Power strip vs. Extension cords
Everyone uses power strips and extension cords in homes and workplaces, yet many don’t know that the two most common plugin options are different. In fact, there are a couple of differences between them. Although both of them are designed to plug in multiple electronic devices at a time and can help prevent power spikes, they are not the same.
In simple words, power strips plug into the power outlet on the wall and allow you to connect multiple appliances and devices at a time. They have a one-length cable that has a three-pin plug on one end and sockets enclosed in a box on the other end.
Following are key points to remember about power strips:
- Power strips can handle multiple small loads at a time.
- Power strips come with a range of voltage ratings.
- Power strips lack longevity or stability for extended use.
- Power strips are called a Temporary Power Tap (TPT) and come with six outlets with overcurrent protection.
Extension cords, on the other hand, have a similar design but are longer compared to power strips. They are also less stable and come with only two or three plugs. However, less stability doesn’t mean extension cords are not useful. What it means is that they are for short-term uses of one-hour duration, as opposed to power strips, which you can use for a few days.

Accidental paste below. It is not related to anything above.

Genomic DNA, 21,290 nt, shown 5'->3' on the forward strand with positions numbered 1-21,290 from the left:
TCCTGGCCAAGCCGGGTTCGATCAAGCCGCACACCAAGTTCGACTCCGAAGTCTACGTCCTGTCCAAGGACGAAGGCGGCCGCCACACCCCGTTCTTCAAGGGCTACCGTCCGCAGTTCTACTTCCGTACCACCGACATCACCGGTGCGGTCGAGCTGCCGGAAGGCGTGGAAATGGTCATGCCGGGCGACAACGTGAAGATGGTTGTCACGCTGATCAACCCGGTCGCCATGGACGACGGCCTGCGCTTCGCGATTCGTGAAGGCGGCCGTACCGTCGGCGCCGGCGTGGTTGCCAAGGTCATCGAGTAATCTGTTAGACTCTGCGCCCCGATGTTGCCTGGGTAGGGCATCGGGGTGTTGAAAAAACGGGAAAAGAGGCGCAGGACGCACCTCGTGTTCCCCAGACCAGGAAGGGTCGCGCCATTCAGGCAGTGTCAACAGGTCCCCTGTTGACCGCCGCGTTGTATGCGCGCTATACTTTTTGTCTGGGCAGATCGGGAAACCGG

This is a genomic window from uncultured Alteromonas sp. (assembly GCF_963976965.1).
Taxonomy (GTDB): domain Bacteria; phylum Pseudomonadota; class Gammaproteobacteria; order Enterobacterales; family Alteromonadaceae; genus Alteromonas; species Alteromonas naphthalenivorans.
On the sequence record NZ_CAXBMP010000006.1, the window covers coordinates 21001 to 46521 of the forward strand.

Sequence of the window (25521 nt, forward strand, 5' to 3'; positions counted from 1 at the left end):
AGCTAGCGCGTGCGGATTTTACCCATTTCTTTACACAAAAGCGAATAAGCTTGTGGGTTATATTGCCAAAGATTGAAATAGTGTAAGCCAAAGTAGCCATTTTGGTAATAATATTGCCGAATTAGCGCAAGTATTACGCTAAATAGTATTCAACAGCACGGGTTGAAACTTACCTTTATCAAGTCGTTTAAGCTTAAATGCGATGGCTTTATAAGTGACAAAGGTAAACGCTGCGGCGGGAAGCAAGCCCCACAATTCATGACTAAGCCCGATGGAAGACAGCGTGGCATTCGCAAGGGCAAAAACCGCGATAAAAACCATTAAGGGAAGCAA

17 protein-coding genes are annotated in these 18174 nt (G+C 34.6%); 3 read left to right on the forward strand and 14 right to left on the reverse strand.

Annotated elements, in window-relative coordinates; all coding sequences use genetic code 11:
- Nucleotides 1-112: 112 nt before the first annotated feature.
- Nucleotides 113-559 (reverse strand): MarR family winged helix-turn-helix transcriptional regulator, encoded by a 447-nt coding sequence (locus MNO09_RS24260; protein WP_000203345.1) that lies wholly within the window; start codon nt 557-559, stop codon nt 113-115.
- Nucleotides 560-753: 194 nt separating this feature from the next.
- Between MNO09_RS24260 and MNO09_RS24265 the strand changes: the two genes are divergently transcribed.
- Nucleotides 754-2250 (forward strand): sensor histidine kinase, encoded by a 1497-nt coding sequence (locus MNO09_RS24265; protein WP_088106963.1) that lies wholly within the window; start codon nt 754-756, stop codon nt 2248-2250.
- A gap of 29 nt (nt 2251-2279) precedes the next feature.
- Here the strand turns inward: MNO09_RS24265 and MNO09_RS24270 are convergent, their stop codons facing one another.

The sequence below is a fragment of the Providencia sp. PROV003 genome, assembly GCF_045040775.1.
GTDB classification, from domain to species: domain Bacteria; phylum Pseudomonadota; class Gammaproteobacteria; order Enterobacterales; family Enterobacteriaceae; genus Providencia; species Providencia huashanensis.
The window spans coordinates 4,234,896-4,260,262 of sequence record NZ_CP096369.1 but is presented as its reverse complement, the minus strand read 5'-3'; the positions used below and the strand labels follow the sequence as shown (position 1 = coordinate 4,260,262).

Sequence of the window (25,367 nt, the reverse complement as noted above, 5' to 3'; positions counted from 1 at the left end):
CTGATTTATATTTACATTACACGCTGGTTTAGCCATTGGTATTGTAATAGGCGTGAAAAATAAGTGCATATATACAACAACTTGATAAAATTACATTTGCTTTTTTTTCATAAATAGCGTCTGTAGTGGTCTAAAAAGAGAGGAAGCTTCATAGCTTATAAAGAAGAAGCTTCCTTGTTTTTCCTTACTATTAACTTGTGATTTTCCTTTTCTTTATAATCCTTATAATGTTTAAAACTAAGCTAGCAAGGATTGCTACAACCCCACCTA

Power strip safety tips you should know about
Never connect two power strips with each other
Connecting two power strips with each other is known as “daisy chaining.” Doing so is dangerous. One of the power strips may overload and cause a fire. Instead of connecting power strips for more length, it’s better to buy a longer one than triggering any hazard.
Avoid space heaters
Space heaters consume large amounts of electricity. Most of the power strips cannot handle so much load. You should ensure that your powers strip is rated for heavy appliances to correct the energy absorption or else you might face a meltdown.
Avoid using frayed cables
Make sure the casing around your cable is in proper condition so that you don’t damage your devices. Cables that are frayed can be extremely dangerous. They may cause an electric shock. So, in case you see any damage in the casing, take it to a service center immediately.
Plug only one device at a time
Avoid overloading your power strip by connecting multiple heavy appliances. For example, if you plug-in your computer to one, make sure you don’t plug-in your television to the same one. It may overload and blow a fuse, potentially damaging all the connected devices.
Lastly, you shouldn’t use power strips beyond their intended period of use as they are only for short-term use. You should discard your power strip once you exceed the specified usage period.
If it gets hit quickly, it’s best to discontinue using it.
25 Apr 2018
Do I Need to Label My Electrical Panel?